By this time, an estimated 30,000 people had been arrested by the British Government; over 400 had been killed and another 2,000 had been injured during the movement.[15] The movement fueled the anti-British Government feeling among the Sikhs. It also led to an anti-Hindu sentiment among a section of Sikhs, who identified the pro-Udasi mahants such as Narain Das and their supporters with the Hindu community.[15]


  1. ^ a b "India's Struggle for Freedom : Role of Associated Movements". All India Congress Committee. Archived from the original on 2011-12-11. Retrieved 2011-12-19.
  2. ^ Raghbir Singh (1997). Akali movement, 1926-1947. Omsons. p. 16. ISBN 978-81-7117-163-7.
  3. ^ H. S Singha (2000). The encyclopedia of Sikhism. Hemkunt Press. p. 13. ISBN 978-81-7010-301-1.
  4. ^ a b Rajit K. Mazumder (2003). The Indian army and the making of Punjab. Orient Blackswan. pp. 213–218. ISBN 978-81-7824-059-6.
  5. ^ Mohinder Singh (1988). The Akali struggle: a retrospect (Volume 1). Atlantic. p. 20. OCLC 59911558.
  6. ^ Harajindara Singha Dilagira; A. T. Kerr (1995). Akal Takht Sahib. Sikh Educational Trust and Sikh University Centre, Denmark. ISBN 978-0-9695964-1-7.
  7. ^ Tai Yong Tan (2005). The garrison state: the military, government and society in colonial Punjab 1849-1947. Sage. p. 1935. ISBN 978-0-7619-3336-6.
  8. ^ S. S. Shashi (1996). Encyclopaedia Indica: India, Pakistan, Bangladesh. Anmol Publications. ISBN 978-81-7041-859-7.
  9. ^ Mukherjee, Mridula (2004-09-22). Peasants in India's non-violent revolution: practice and theory. SAGE. pp. 35–36. ISBN 978-0-7619-9686-6. Retrieved 17 December 2011.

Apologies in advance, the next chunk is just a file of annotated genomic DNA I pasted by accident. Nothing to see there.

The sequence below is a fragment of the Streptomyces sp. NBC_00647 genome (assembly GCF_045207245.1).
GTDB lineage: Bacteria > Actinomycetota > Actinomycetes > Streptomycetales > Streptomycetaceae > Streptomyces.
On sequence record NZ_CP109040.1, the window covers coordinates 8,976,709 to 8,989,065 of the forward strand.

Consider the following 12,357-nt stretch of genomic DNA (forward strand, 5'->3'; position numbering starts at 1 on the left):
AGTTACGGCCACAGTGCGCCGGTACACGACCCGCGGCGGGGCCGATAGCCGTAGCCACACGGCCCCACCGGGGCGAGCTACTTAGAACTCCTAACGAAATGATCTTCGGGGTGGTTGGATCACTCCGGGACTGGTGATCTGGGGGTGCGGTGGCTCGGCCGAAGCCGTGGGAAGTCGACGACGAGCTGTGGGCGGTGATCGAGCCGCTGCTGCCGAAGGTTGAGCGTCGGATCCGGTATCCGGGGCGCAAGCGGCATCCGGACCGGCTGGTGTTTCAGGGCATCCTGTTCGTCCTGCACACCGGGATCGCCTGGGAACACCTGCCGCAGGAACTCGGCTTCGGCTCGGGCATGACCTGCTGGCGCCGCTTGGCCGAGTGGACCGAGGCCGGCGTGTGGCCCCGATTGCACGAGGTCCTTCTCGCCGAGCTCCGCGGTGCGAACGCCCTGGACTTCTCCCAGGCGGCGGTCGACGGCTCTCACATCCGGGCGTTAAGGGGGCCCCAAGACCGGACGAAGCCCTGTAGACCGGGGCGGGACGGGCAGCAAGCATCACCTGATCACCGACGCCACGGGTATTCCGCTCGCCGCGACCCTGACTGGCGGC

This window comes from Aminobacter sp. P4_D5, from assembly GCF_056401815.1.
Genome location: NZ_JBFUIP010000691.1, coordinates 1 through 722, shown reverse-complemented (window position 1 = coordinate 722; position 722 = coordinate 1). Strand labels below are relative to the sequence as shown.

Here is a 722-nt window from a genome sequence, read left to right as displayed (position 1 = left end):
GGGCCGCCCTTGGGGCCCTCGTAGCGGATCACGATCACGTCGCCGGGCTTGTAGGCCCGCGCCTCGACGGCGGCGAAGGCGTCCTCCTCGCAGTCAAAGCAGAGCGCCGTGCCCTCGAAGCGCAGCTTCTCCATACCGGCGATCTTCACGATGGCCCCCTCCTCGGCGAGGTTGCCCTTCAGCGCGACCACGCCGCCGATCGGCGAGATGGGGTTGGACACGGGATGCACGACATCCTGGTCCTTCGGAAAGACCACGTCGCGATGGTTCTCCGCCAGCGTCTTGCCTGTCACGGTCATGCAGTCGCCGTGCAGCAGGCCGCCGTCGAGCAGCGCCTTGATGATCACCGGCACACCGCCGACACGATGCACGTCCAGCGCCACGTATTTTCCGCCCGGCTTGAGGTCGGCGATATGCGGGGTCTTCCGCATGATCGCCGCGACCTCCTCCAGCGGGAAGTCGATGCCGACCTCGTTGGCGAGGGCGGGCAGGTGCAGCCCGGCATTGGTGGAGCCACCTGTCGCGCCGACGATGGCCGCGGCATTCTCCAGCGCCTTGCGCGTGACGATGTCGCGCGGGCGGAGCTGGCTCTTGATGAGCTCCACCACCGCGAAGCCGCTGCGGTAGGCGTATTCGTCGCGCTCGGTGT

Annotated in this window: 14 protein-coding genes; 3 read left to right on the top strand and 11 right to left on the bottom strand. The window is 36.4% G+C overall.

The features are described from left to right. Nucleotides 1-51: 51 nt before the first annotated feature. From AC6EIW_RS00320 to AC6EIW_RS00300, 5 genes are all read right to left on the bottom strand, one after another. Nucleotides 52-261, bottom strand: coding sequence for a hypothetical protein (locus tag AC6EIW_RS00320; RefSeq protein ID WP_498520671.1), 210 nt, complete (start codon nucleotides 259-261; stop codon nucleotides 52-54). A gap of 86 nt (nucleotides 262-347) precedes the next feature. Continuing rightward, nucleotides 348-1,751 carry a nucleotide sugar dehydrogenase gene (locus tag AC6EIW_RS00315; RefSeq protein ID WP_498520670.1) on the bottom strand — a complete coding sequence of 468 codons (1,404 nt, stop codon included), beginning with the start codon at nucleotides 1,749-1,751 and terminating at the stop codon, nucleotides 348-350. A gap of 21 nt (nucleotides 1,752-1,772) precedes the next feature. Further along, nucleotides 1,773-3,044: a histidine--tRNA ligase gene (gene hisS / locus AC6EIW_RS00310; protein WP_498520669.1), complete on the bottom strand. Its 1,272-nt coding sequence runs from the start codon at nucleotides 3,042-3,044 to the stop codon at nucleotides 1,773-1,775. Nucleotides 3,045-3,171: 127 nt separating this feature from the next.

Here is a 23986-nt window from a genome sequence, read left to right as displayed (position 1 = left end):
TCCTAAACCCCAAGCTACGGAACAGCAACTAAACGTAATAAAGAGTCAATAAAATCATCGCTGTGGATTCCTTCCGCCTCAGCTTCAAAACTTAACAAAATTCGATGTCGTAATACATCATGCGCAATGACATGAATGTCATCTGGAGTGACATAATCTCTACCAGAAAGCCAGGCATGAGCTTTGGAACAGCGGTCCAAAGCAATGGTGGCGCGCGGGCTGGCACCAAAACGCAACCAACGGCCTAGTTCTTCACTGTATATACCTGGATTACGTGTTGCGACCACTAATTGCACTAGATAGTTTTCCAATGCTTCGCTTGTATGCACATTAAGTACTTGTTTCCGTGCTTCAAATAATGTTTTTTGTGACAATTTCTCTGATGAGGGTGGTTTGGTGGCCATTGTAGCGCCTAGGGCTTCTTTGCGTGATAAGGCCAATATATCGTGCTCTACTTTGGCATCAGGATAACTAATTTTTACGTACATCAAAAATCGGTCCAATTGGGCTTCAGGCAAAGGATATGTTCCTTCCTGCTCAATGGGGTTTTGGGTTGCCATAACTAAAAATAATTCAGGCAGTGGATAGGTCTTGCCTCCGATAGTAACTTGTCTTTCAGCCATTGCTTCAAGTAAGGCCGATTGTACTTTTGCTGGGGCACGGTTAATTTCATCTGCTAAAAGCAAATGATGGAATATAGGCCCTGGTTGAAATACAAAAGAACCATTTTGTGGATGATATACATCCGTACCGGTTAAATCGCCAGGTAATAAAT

10. ^ Mohinder Singh (1988). The Akali struggle: a retrospect. Atlantic Publishers & Distributors.
  11. ^ Sikh Cultural Centre, Calcutta (2005). The Sikh review. Sikh Cultural Centre.
  12. ^ Clinton Herbert Loehlin (1958). The Sikhs and their scriptures. Lucknow Pub. House. OCLC 5452996.
  13. ^ Harold G. Coward (2003). Indian critiques of Gandhi. SUNY Press. p. 175. ISBN 978-0-7914-5910-2.
  14. ^ Harnik Deol (2000). Religion and nationalism in India: the case of the Punjab. Routledge. p. 79. ISBN 978-0-415-20108-7.
  15. ^ a b c d e f g h i S C Mittal (1977). Freedom Movement in Punjab. Concept. pp. 171–179. OCLC 609926003.
  16. ^ a b Surinder Singh Johar (1998). Holy Sikh Shrines. M.D. Publications. p. 64. ISBN 978-81-7533-073-3.
  17. ^ Bakhshish Singh Nijjar (1996). History of the United Panjab. Atlantic Publishers & Dist. p. 130. ISBN 978-81-7156-534-4.

Further readingEdit

  • Gurbakhsh Rai Sethi; Baron William Malcolm Hailey Hailey (1927). Sikh struggle for Gurdwara reform. Union press. OCLC 17772948.
  • Teja Singh (2010). The Gurdwara Reform Movement and the Sikh Awakening. Nabu Press. ISBN 978-1-177-78853-3.
  • M. L. Ahluwalia (1985). Gurdwara Reform Movement, 1919-1925, an era of Congress-Akali collaboration. Ashoka International Publishers. OCLC 17772948.